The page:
Born in 1975, has belonged to the world elite of cellists since he won the International Pablo Casals Contest of 2004 in Kronberg, Germany. He is hailed as one of today’s most exciting artists by his audience and critics. Possessing the unique capability of presenting the intentions of the composer, he captures and fascinates his audience. Through his breathtaking technical skills and emotive expressiveness, his concerts become special experiences, where the music can be newly explored with each concert.

In the last few years László Fenyő has performed on the most renowned stages throughout the world, including the Concertgebouw in Amsterdam, Wigmore Hall in London or the Gasteig in Munich. He has been soloist with orchestras such as the Singapore Symphony Orchestra, the Korean Symphony Orchestra, the Frankfurt Radio Symphony Orchestra (hr- Sinfonie Orchester), the Beethoven Orchester Bonn, the Staatskapelle Weimar, the Philharmonia Hungarica, the Orquestra Metropolitana de Lisboa, the Lancaster Symphony Orchestra, the Shanghai Symphony Orchestra, the Christchurch Philharmonic Orchestra, the Bogota Philharmonic Orchestra, the Sofia Philharmonic Orchestra and the Sinfonietta Cracovia. He has performed many times with conductor Krzysztof Penderecki.

In Hungary, his home country, László Fenyő has long been one of the most sought after soloists; his performances – solo recitals, chamber music events and concerts with orchestras, are broadcast live and recorded by the Hungarian Radio. He has played with most Hungarian orchestras and conductors. In addition, in 2005 he received the highly coveted Franz Liszt Prize awarded by the Hungarian Ministry of Culture, as well as the Junior Prima Prize in 2008.

László Fenyő began his musical education in Hungary. Already at the age of 13 he became a junior student with Professor László Mező at the Franz Liszt Academy of Music in Budapest. Later, while continuing his studies in Lübeck with Professor David Geringas, his brilliant technique, secure sense of style, and his unusually broad repertoire, brought him several prizes at important competitions. Among them, the International Music Contest in Geneva, the Rostropovich Contest in Paris, the Adam Cello Contest in Christchurch, and the Contest of the Hungarian Radio in Budapest. After completing his studies, he decisively extended his musical horizons under the tutelage of Bernard Greenhouse.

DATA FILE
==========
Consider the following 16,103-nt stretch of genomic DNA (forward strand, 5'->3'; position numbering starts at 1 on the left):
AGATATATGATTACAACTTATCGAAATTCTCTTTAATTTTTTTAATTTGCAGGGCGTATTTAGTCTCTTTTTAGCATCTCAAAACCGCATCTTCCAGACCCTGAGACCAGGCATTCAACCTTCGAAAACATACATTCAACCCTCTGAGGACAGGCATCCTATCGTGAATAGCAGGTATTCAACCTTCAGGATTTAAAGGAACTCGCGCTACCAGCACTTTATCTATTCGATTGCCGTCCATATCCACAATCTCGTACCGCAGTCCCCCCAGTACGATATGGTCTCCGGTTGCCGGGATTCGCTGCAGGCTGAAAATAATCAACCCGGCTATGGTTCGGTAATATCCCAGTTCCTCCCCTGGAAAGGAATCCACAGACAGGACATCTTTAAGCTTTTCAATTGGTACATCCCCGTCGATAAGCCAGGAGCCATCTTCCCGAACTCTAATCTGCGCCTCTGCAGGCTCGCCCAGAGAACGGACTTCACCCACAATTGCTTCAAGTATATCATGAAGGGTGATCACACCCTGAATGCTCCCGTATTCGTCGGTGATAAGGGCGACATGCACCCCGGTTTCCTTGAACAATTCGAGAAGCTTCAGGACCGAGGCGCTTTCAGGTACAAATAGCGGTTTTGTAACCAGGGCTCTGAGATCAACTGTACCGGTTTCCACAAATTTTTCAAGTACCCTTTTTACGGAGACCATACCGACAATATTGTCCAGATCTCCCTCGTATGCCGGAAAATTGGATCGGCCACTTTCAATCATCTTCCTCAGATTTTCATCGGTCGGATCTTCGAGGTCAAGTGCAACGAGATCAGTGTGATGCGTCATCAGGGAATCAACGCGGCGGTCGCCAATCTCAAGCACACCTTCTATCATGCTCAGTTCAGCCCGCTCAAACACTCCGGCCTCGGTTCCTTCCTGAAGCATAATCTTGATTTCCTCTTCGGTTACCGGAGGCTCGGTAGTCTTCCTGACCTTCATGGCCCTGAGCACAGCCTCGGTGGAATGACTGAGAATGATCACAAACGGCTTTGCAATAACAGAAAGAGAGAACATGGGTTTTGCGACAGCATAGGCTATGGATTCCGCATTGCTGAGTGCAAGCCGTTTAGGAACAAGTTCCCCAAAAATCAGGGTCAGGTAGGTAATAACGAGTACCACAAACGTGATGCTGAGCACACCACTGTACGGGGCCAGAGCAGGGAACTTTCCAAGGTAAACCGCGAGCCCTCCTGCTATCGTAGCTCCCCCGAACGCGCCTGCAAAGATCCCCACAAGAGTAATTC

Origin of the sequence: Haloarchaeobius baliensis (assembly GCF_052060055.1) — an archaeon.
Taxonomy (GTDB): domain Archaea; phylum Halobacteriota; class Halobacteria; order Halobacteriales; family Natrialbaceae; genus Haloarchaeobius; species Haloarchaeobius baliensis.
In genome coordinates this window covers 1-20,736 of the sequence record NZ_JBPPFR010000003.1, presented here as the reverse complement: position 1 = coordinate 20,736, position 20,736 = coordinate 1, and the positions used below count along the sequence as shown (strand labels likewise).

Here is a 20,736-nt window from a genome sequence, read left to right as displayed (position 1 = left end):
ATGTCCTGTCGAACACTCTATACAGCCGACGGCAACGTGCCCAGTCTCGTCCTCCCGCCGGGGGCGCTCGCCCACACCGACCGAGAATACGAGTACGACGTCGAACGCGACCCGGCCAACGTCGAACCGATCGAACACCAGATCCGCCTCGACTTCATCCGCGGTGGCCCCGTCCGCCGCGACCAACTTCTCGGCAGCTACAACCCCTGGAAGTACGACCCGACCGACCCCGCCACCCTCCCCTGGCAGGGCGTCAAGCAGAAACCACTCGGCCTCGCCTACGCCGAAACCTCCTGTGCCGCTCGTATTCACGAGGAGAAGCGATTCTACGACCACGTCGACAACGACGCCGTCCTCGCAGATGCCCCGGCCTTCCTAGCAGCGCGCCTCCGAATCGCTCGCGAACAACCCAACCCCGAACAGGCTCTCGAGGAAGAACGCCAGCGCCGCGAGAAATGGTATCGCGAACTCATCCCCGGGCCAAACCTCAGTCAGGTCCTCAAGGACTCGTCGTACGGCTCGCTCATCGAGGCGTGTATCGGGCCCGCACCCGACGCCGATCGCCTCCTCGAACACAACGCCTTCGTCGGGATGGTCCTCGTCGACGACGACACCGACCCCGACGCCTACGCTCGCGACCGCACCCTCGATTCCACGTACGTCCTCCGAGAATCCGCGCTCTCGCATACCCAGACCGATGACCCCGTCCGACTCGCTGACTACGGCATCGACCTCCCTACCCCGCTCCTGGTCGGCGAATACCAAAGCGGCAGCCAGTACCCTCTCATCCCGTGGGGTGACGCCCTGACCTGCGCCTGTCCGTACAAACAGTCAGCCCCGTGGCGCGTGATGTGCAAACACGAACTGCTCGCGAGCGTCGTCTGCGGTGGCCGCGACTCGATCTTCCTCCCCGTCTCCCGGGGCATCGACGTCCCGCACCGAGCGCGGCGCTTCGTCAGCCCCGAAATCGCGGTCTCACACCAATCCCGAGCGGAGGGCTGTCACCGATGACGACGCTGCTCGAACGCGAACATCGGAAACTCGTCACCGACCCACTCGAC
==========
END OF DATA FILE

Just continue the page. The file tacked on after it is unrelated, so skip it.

László Fenyő gives master courses all over the world, from 2009 until 2011 he was a lecturer at the Academy of Music and Fine Arts in Frankfurt and from April 2012 he teaches as a professor at the Musikhochschule Karlsruhe. László Fenyő has been principal cellist of the Philharmonia Hungarica 1998-2001 and of the Frankfurt Radio Symphony from 2001 until 2012.

The CD ́s, which he recorded and released in the past few years, are „Gloria“ by Sony with Gábor Boldoczki and Hedvig Bilgram, chamber music with pianist Oleg Poliansky by Aulos/Musikado, and the cello concertos of J. Haydn (D Major) and D. Shostakovich (No. 1) accompanied by the hr-Sinfonieorchester (Frankfurt Radio Symphony Orchestra), conducted by Grant Llewellyn, as well as an Enjott Schneider Portrait-CD with the German Radio Orchestra Berlin and Ariel Zuckermann.

László Fenyő plays a cello made by Matteo Goffriller from 1695.